Blues enthusiasts and avid record collectors Bob Hite and Alan Wilson came together in 1966 to form Canned Heat, a boogie-rock band heavily rooted in the blues tradition. Canned Heat built their cult following by being at all the right places, that's to say the band seemed to be at all the major festivals in the '60s, including appearances at Monterey and Woodstock. With Hite on vocals and Wilson manning the guitar and harmonica, Canned Heat was filled out with a rotating door of musicians, but it's most notable lineup included Henry Vestine also playing guitar, Larry Taylor on bass, and Adolfo de la Parra on the drums. The band's breakthrough came with the release of their second album, Boogie with Canned Heat, which included an updated version of "On the Road Again." a song which enjoyed worldwide success and landed number one on the charts in most markets, finally giving the blues song its due.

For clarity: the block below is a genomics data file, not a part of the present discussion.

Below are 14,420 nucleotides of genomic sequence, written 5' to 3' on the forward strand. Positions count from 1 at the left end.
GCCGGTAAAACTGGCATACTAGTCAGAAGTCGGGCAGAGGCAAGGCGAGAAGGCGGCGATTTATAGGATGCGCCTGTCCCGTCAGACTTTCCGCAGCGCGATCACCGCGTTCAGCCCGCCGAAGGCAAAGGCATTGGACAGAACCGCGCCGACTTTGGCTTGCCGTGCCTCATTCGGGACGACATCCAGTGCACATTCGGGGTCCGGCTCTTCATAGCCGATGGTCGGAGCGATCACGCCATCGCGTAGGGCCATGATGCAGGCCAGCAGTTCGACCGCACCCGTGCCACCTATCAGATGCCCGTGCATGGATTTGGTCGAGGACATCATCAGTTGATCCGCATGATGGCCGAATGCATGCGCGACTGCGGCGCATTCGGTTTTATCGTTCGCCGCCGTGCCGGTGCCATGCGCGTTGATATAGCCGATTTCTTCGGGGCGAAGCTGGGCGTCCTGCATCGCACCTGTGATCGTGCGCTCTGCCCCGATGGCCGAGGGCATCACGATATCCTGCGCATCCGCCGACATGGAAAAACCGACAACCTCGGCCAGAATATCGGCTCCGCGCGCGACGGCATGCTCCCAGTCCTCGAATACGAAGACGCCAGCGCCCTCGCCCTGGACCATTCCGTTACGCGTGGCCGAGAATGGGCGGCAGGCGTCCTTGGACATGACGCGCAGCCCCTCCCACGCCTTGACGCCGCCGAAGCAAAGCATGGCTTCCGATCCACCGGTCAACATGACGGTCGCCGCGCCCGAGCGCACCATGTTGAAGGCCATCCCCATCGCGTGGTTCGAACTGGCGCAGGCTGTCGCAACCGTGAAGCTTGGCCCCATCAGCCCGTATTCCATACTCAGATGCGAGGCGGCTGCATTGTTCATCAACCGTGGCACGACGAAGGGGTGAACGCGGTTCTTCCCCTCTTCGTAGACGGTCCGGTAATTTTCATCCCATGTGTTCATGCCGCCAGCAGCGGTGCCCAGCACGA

Canned Heat soon went on to lease a Hollywood club they called the Kaleidoscope, where they accepted the role of house band and hosted other acts ranging from Sly and the Family Stone to the Grateful Dead.
Canned Heat's next album, Living the Blues, included their most well known and most successful song "Going Up the Country," which went number one in 25 countries and was heavily featured in Michael Wadleigh's documentary of Woodstock. Sadly, shortly after playing Woodstock and at the height of their popularity, Canned Heat suffered the loss of Alan Wilson, who passed away under "mysterious circumstances," which many attributed to drug abuse.
Hite carried on Canned Heat with varying reconstructions of the band before he too passed away in 1981 from a heart seizure. Although missing its two founding members, the band and its remaining contingent continued to write, record, and tour as Canned Heat. Today, Canned Heat's popularity endures, particularly in Europe, and the band has been astonishingly resilient, releasing new material in every decade since their formation in the '60s.